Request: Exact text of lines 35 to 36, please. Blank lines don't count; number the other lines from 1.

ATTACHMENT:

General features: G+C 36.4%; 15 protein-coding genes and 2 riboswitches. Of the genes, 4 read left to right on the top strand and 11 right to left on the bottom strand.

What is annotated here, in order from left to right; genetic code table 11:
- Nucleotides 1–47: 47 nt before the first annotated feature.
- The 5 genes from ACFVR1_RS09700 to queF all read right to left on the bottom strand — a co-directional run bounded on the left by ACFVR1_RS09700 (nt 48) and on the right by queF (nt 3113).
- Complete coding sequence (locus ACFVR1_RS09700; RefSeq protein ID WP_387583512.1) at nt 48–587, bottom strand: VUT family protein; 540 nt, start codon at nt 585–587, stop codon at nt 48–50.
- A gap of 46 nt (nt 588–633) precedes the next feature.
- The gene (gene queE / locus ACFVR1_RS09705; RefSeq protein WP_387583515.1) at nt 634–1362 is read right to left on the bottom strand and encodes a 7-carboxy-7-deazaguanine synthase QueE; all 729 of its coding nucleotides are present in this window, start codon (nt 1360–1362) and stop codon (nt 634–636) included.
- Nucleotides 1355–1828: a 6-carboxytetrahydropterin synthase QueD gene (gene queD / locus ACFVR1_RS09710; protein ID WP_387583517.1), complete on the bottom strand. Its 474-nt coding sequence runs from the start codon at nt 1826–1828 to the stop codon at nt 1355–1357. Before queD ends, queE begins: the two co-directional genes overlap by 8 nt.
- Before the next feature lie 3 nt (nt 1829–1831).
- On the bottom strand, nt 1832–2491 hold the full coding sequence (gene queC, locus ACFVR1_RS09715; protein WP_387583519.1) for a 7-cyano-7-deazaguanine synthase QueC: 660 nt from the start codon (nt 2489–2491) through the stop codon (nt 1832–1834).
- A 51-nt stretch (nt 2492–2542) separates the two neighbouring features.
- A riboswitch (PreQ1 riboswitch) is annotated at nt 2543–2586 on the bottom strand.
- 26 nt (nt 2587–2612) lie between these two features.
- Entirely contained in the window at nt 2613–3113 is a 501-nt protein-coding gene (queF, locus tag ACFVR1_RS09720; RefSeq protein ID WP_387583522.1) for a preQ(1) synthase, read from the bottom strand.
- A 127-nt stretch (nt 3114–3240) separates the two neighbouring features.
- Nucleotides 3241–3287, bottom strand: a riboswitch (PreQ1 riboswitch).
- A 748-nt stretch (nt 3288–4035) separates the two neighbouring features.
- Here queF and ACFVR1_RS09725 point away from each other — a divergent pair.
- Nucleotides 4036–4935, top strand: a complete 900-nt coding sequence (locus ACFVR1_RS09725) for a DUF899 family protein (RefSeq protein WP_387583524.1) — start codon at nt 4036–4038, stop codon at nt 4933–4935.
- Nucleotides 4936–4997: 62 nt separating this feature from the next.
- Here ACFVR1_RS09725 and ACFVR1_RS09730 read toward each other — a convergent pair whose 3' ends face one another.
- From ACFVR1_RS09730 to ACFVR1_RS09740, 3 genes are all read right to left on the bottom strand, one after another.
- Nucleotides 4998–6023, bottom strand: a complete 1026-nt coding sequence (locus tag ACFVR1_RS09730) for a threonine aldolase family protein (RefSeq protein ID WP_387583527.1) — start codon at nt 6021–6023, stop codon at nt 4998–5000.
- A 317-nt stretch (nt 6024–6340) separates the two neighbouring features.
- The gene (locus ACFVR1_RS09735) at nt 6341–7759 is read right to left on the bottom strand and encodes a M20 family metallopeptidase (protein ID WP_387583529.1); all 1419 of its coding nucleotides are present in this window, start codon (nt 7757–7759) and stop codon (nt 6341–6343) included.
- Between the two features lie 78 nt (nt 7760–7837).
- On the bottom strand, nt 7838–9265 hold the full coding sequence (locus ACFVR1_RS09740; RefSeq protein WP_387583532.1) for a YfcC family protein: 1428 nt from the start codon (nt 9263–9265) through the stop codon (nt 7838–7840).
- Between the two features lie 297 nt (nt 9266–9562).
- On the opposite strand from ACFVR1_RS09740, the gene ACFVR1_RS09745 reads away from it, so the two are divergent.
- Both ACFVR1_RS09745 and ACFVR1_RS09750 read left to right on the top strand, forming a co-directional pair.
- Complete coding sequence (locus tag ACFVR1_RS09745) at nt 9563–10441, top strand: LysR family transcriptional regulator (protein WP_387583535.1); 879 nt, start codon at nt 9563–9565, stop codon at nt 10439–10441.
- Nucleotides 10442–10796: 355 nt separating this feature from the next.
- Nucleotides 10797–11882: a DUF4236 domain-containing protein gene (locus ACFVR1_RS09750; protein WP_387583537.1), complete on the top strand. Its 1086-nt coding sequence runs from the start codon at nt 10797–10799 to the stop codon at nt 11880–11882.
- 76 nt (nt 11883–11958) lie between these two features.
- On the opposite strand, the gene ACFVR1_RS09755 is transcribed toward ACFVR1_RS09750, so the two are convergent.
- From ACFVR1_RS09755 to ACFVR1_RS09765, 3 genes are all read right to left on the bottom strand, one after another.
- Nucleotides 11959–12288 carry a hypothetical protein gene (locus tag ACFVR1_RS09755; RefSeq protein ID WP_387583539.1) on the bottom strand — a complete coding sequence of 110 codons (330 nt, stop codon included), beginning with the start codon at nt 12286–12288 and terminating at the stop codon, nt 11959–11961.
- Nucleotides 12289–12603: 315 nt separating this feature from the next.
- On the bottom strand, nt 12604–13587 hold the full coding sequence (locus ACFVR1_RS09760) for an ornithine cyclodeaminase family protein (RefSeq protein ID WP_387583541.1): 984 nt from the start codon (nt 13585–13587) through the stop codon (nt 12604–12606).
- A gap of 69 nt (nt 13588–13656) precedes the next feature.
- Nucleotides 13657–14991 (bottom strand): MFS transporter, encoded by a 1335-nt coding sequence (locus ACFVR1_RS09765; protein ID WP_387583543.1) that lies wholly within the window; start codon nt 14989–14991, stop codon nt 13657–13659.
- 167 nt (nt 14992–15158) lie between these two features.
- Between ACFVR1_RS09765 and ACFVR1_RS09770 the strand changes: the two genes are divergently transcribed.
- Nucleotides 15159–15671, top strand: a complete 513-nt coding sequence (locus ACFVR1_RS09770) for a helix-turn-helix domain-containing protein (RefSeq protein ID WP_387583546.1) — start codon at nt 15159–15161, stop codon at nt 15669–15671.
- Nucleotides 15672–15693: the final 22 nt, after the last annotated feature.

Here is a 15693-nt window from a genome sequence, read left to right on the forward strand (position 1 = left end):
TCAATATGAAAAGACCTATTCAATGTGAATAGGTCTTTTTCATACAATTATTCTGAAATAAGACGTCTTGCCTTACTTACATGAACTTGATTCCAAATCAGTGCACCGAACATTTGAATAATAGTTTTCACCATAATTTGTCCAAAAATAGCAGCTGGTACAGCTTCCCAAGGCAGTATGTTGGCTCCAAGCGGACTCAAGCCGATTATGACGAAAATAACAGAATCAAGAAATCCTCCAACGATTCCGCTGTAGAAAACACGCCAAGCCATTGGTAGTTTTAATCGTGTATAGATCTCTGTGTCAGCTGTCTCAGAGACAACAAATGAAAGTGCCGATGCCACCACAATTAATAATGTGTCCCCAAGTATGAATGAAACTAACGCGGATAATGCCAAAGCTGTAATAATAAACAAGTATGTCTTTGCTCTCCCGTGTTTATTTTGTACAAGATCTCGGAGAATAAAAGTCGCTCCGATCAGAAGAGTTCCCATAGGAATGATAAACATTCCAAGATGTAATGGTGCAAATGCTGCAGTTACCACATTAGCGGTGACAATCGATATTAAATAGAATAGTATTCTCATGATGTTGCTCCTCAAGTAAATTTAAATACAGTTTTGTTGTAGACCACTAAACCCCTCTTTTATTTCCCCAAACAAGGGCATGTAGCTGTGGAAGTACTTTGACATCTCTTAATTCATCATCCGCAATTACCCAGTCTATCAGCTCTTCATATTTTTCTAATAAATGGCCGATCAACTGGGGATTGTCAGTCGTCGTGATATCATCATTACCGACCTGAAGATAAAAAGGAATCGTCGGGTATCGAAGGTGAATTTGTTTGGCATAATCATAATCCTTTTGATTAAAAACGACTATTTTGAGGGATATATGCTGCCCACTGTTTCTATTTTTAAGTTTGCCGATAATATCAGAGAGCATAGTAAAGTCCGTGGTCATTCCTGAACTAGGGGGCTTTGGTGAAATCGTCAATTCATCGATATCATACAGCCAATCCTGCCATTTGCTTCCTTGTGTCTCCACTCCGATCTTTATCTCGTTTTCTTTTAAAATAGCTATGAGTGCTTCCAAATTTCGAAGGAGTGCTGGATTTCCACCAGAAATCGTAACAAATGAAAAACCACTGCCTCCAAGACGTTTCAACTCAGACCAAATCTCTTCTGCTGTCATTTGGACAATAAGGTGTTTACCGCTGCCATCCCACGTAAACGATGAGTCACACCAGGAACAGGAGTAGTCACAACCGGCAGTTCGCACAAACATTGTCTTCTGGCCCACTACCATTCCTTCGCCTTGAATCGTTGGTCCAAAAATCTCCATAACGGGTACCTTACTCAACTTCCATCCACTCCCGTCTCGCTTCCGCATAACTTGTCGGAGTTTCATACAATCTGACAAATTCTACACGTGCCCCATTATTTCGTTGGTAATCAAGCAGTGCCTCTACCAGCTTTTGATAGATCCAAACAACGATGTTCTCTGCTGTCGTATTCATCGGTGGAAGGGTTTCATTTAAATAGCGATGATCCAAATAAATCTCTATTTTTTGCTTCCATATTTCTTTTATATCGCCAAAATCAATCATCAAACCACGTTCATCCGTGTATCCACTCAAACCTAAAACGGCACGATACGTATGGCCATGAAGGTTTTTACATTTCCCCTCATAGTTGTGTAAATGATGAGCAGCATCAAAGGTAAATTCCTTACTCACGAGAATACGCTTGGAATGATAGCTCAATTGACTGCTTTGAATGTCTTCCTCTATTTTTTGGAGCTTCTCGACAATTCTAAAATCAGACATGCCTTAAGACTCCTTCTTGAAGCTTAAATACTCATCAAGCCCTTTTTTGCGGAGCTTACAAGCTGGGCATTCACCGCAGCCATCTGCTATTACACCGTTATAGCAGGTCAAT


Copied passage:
- On the opposite strand, the gene ACFVR1_RS09755 is transcribed toward ACFVR1_RS09750, so the two are convergent.
- From ACFVR1_RS09755 to ACFVR1_RS09765, 3 genes are all read right to left on the bottom strand, one after another.